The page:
When a divorce is finalized, a final divorce decree will be enacted. This decree contains information regarding the rights and obligations of each spouse and includes the division of marital property, a spousal support order, child custody order, and child support order. As time passes, circumstances can change and although a divorce decree is a final decree, it can be modified if needed.
The terms set forth in a divorce decree related to child custody, child support, and spousal support are subject to change or be modified at a later date, if a significant or material change of circumstance occurs since the time the original decree was established. An experienced family law attorney can assist you with divorce decree modifications.
When Can You Modify a Court Order?
You or your ex-spouse may seek a divorce decree modification if new circumstances arise that may impact child custody, child support, or spousal support. Maryland courts will grant a divorce decree modification due to a significant change in circumstance, such as:
- Increase or decrease in income (by 25% or more) by either spouse
- Child’s financial or educational needs have increased or decreased due to age, change in health, or a disability
- Loss of a job
- Original order was influenced by fraud or concealment
- Unfit parenting status
Maryland courts will also warrant a modification due to fraud. An example would be if one spouse lied about assets or withheld key information during the divorce proceeding. Additionally, threats of violence or acts of violence could be grounds to petition for a modification.
How to Make a Child Support and/or Child Custody Modification
There are two ways you can obtain a child custody or child support modification. The first way is by requesting that the state enforcement office review your current custody and support orders. If a change would be in the best interests of the child, it may be warranted. The state enforcement office has the authority to make this decision, which can occur once every three years.
Second, either spouse can file a motion with the court to modify the divorce decree if a significant change in circumstances has occurred. If this can be proven, the court will order a new agreement.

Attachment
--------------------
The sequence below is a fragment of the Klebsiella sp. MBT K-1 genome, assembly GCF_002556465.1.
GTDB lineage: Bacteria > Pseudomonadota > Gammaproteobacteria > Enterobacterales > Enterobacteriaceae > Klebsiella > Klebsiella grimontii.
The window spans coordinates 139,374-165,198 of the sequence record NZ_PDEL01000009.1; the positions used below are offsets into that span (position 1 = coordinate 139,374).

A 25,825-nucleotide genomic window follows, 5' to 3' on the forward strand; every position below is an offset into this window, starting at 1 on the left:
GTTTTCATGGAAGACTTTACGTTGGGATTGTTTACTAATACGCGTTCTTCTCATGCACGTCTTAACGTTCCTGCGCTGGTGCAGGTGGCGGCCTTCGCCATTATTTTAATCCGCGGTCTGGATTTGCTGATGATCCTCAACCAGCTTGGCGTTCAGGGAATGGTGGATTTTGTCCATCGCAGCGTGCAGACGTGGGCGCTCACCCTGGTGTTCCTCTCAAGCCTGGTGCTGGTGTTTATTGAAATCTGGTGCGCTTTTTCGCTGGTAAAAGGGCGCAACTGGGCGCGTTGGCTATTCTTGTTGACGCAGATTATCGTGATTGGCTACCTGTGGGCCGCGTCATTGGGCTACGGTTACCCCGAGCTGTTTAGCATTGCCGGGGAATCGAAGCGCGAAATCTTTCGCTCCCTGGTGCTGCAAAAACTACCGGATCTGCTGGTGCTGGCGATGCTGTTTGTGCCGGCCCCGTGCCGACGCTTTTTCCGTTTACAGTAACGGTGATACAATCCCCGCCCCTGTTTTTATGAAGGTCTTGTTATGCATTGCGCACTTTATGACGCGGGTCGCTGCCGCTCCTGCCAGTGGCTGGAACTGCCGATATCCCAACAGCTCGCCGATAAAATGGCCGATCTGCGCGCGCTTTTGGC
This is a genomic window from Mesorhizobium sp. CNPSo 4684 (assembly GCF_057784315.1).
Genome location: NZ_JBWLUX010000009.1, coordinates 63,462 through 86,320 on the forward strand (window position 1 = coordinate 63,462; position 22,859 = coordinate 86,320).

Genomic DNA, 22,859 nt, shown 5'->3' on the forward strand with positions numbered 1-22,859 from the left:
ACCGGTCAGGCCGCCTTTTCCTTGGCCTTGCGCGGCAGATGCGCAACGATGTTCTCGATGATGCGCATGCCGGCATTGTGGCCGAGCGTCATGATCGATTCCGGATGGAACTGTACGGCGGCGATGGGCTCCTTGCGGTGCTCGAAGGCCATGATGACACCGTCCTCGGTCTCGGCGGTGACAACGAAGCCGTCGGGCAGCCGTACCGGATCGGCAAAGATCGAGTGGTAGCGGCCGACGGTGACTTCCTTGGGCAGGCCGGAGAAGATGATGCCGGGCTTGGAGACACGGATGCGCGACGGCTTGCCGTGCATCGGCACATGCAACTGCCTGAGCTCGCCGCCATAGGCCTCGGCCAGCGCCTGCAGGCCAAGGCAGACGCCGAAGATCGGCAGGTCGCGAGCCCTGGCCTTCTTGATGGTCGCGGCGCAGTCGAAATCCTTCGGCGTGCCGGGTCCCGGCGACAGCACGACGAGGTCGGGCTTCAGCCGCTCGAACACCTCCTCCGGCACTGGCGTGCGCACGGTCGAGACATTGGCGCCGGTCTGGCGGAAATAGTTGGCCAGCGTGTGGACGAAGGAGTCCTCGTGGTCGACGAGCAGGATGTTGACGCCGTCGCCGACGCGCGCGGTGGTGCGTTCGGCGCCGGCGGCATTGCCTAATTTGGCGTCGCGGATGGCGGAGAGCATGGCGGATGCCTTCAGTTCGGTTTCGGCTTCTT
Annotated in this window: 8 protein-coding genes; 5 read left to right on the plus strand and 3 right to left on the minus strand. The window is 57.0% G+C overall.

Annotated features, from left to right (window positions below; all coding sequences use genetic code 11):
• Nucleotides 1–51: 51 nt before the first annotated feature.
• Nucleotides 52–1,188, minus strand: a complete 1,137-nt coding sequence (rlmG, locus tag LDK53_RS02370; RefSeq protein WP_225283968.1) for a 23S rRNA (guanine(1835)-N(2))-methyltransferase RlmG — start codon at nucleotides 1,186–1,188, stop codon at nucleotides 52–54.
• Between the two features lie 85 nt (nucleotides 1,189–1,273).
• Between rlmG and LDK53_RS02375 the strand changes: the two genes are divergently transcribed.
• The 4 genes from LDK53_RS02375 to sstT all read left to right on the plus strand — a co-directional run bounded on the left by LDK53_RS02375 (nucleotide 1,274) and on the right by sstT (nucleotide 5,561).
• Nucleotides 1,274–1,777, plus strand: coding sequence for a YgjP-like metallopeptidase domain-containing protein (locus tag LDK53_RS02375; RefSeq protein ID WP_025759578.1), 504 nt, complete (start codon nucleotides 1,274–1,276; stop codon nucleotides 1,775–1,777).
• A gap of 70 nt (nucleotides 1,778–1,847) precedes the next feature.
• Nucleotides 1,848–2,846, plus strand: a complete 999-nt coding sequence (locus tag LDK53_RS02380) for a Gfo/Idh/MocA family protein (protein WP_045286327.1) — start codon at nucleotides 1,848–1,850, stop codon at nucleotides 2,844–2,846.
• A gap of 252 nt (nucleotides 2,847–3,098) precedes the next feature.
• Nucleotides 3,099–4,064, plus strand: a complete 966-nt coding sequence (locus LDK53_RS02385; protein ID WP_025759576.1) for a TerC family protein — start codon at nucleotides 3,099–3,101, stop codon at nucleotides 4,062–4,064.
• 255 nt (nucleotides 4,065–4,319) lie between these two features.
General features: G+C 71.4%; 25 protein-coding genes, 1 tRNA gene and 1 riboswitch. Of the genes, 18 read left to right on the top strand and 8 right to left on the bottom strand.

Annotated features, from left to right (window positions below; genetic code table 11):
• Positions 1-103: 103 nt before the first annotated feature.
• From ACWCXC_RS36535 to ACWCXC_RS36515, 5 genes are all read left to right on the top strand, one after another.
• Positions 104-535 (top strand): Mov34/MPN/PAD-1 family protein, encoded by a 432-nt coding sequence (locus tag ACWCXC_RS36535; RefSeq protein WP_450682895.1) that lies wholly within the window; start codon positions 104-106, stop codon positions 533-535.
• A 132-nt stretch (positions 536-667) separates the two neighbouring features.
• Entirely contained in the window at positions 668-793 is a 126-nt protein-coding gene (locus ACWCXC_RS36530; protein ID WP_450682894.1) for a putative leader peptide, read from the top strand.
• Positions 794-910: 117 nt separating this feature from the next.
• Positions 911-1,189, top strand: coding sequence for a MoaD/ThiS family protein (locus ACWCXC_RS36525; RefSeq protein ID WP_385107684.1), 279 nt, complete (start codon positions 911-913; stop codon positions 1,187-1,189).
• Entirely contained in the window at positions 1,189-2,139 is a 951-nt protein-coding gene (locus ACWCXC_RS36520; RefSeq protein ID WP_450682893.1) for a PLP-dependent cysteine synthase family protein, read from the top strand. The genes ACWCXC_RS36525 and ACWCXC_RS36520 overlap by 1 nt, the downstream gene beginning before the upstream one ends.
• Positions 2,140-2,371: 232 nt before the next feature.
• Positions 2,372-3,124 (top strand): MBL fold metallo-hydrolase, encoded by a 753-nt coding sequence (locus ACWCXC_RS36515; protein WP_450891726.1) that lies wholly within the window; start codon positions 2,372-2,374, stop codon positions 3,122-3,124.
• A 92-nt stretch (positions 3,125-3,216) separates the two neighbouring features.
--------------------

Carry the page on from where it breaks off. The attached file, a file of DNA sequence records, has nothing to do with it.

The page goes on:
How to Make a Spousal Support Modification
If you would like to obtain a modification to your spousal support agreement, the court will evaluate you and your spouse’s financial situations. A significant change in circumstances must occur to warrant a modification, which is typically an increase or decrease in income. When, due to no fault of their own, the spouse receiving spousal support has been unable to become financial sufficient by the time the original divorce decree expected, he/she may have a basis for a modification.
Can a Divorce Decree Modification Be Opposed?
A divorce decree modification can be opposed. The opposing party has every right to respond to the motion to modify an order and raise any issues that they have with the request.
How Long Does a Request for a Modification Take?
In general, a request for a modification can take 3 to 6 months to resolve. This does vary according to the court as well as the complexity of the case as well.
Should You Retain an Attorney for a Post-Divorce Modification?
The modification process could get complicated if your ex-spouse opposes your request. For peace of mind, it would be beneficial to seek the legal counsel of a seasoned lawyer. If you are wondering if you qualify for a modification of your divorce decree, contact the Law Office of Nicholas T. Exarhakis. We offer comprehensive family law services in Annapolis, MD, and surrounding areas.
Contact our firm online or call us via (410) 593-0040 for help with your modification request.